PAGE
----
‘The ability to understand the faith or belief of individuals and communities and how these may shape their culture or behaviour, is an invaluable asset for children in modern day Britain.’
First, it is about beliefs and values. We aim to develop pupils’ understanding of religions and worldviews, exploring their commonality and diversity.
RE’s primary purpose is to give pupils a broad understanding of Christianity, world faiths and non-religious beliefs; sometimes referred to as ‘religious literacy’. Our curriculum ensures that there is both depth of study (some areas investigated in detail) and breadth (an overall general understanding of the faiths and related philosophical and ethical questions).
Well taught, RE is a rigorous academic subject, supporting problem solving and critical thinking skills. Engaging and stimulating RE helps to nurture informed and resilient responses to misunderstanding, stereotyping and division. It offers a place in the curriculum where difficult or ‘risky’ questions can be tackled within a safe but challenging context.
Secondly, the syllabus is about ‘belonging’. We strive to nurture pupils’ awareness of the treasury of diversity as well as sensitivity to the questions and challenges that different views and cultures can present. Ultimately, we all share a common humanity and share this patch of the Earth. In this way it plays a part in helping our pupils to discover their own place and journey through life.
Investigate the beliefs and practices of religions and other world views, including:
Investigate how religions and other world views address questions of meaning, purpose and value, including:
We focus on specific core religions at each key stage: Christianity and Islam from KS1, adding Sikhism and Judaism at KS2. Year 4 and year 6 learners also have the opportunity to conduct a “Religion deep-dive” in Hinduism and Buddhism respectively. This is to ensure that our pupils have understanding of various worldviews. RE recognises and reflect the huge variety within different religions and the many other faiths and systems of belief beyond the six defined world faiths. RE challenges stereotypes rather than reinforcing them.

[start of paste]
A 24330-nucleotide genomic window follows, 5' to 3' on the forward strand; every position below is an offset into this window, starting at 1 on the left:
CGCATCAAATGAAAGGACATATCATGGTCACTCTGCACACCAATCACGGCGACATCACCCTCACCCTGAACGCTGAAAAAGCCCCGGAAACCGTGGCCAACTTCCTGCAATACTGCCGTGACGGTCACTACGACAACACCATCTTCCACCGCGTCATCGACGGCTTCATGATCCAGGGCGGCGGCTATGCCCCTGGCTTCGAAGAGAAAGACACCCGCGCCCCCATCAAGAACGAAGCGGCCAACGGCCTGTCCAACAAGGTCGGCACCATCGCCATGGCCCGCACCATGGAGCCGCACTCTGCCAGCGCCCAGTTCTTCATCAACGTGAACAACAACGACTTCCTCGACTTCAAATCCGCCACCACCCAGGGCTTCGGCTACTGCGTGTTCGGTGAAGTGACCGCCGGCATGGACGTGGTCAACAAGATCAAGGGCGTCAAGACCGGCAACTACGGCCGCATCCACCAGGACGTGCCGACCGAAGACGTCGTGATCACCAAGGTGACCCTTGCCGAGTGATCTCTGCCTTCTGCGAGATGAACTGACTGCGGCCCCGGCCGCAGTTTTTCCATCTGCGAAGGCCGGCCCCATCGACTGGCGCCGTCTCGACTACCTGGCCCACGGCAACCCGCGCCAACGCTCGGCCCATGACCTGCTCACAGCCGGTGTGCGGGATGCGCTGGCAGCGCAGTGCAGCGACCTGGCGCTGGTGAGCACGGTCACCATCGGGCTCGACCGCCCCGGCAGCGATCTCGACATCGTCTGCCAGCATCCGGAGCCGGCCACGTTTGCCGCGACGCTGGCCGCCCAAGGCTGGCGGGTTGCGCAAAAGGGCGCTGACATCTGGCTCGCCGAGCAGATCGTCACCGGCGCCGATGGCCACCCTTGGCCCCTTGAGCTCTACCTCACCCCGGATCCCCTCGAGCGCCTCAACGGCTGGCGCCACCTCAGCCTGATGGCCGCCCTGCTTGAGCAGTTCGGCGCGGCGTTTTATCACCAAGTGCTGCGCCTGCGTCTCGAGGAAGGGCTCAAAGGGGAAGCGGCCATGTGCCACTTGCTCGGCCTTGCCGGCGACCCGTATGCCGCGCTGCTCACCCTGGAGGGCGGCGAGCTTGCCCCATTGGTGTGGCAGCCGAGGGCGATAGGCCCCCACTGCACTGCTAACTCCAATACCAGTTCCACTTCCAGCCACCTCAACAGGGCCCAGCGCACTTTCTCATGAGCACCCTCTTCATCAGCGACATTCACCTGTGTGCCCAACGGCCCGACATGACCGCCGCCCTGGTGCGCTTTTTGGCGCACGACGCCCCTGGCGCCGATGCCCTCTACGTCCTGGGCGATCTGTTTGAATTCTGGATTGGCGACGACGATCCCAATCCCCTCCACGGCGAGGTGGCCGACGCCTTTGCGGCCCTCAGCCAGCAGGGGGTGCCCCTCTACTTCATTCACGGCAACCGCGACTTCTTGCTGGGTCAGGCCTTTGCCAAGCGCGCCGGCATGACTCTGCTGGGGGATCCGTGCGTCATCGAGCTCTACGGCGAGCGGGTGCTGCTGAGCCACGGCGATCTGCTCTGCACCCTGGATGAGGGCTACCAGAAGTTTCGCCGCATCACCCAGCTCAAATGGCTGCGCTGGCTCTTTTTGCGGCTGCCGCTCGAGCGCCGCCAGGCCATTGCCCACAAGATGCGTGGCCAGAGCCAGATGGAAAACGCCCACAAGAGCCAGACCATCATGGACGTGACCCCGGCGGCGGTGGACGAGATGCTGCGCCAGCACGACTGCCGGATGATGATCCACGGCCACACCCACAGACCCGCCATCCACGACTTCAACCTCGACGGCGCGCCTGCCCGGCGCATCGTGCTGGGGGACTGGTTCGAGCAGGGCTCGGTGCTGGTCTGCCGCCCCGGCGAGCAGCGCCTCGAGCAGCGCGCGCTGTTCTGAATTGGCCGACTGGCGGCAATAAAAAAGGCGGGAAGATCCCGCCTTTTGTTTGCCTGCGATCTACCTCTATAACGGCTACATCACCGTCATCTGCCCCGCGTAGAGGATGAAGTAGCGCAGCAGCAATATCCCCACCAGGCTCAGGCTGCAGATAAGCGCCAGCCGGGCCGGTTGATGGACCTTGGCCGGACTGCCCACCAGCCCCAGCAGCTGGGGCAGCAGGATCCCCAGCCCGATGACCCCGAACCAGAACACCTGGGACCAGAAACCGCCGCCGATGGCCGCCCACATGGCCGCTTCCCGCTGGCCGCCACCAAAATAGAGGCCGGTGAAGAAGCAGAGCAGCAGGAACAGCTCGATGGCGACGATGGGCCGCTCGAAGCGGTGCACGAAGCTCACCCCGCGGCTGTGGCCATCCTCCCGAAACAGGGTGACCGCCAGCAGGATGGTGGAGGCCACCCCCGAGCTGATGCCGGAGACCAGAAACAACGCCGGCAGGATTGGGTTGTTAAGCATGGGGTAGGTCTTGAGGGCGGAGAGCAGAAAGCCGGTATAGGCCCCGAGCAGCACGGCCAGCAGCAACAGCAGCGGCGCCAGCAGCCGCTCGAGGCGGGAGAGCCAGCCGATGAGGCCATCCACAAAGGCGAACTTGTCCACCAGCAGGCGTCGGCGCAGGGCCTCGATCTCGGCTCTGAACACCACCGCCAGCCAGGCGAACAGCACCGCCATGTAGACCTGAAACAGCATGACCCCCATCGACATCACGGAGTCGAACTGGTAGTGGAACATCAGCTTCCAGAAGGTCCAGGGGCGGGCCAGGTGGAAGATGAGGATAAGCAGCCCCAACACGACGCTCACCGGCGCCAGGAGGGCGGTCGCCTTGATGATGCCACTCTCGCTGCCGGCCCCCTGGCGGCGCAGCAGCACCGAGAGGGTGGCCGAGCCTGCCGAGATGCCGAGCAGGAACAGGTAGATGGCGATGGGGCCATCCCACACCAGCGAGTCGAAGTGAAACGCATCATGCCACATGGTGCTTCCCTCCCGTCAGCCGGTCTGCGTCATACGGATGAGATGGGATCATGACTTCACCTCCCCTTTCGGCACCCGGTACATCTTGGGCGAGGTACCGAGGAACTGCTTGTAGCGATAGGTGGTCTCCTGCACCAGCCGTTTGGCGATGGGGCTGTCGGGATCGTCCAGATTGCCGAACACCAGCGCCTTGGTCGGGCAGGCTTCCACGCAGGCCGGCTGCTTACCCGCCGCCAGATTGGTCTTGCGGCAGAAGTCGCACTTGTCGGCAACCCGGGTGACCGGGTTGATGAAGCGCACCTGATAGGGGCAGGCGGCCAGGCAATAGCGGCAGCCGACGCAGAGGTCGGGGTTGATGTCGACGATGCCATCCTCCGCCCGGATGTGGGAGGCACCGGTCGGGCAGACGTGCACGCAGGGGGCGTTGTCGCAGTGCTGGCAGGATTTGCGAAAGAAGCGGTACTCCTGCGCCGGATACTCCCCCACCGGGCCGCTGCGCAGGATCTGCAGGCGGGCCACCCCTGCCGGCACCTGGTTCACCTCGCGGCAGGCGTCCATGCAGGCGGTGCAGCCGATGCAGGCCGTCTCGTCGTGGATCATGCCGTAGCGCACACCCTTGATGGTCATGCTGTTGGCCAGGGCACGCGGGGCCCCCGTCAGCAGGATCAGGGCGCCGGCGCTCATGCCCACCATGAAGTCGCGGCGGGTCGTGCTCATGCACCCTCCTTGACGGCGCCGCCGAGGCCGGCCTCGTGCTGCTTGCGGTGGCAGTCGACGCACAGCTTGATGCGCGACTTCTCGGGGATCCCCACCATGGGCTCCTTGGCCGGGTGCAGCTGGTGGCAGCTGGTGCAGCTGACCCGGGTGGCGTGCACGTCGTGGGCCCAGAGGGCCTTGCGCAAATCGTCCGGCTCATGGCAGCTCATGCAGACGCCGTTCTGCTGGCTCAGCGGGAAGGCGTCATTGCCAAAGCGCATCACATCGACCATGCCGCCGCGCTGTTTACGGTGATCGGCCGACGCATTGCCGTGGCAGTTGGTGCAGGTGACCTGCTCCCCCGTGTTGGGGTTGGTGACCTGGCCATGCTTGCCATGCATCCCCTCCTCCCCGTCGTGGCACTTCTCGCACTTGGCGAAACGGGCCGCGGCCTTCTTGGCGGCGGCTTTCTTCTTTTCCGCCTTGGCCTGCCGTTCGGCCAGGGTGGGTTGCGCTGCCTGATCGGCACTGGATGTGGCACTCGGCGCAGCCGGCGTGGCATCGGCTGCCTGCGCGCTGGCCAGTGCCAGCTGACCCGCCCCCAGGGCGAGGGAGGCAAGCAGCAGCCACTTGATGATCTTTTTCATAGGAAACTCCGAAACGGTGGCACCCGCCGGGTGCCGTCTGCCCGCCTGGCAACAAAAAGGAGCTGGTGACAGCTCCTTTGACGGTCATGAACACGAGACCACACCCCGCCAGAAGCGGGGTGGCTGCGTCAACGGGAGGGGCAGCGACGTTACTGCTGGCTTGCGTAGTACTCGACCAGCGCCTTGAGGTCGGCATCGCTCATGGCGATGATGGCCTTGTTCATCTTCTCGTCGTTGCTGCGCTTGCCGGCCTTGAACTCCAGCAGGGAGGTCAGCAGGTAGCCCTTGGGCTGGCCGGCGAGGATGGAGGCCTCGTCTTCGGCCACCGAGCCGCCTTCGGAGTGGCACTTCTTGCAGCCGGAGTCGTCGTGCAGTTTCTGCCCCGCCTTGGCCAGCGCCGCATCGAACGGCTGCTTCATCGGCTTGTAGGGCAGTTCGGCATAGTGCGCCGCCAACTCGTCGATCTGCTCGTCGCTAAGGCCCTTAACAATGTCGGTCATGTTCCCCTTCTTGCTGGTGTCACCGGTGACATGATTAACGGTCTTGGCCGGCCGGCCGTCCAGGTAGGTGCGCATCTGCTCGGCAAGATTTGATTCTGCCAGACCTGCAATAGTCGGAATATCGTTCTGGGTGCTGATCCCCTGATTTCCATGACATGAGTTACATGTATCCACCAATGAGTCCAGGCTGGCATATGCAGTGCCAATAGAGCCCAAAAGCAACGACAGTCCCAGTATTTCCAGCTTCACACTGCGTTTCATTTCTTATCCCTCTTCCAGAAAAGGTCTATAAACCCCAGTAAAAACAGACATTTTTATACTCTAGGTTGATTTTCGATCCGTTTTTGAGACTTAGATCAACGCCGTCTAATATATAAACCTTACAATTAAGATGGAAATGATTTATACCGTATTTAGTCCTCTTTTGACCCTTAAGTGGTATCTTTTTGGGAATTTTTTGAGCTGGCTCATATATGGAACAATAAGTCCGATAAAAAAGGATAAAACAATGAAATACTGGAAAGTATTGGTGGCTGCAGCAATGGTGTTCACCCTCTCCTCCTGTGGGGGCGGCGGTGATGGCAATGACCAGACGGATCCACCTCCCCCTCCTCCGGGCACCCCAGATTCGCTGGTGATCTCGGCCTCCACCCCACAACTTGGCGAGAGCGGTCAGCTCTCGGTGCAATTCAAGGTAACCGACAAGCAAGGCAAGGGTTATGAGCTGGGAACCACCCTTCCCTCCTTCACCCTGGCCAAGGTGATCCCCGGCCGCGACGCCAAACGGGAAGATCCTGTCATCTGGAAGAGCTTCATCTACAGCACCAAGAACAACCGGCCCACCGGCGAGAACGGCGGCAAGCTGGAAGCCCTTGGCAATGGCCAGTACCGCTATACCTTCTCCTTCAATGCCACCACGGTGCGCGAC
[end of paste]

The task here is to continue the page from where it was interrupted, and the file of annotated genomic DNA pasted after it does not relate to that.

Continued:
Each unit of work focuses around a key question related to the subject content of the syllabus. Enquiry and investigation of the key question should include:
Great care should be taken to ensure planning and resources are appropriate in terms of learning content, quality and sensitivity. If teachers use ready-made materials they should be checked thoroughly to satisfy these requirements. Careless or insensitive use of resources may cause needless misunderstanding, confusion or upset. Ensure sufficient time is allocated to teach RE effectively. It is a legal requirement that each pupil is entitled to religious education throughout their school career. It follows that there must be sufficient time to teach the syllabus comprehensively and with integrity.
At Crossley Hall Primary School, we seek to ensure that all pupils in our school are educated to develop spiritually, academically, emotionally and morally to enable them to better understand themselves and others and to cope with the opportunities, challenges and responsibilities of living in a rapidly changing, multicultural world. Regular assemblies and celebrations of religious and non-religious festivals and events, implemented alongside a half-termly RE week, will help to celebrate the diversity of the wider community in Bradford, including their beliefs, traditions, culture, language and history.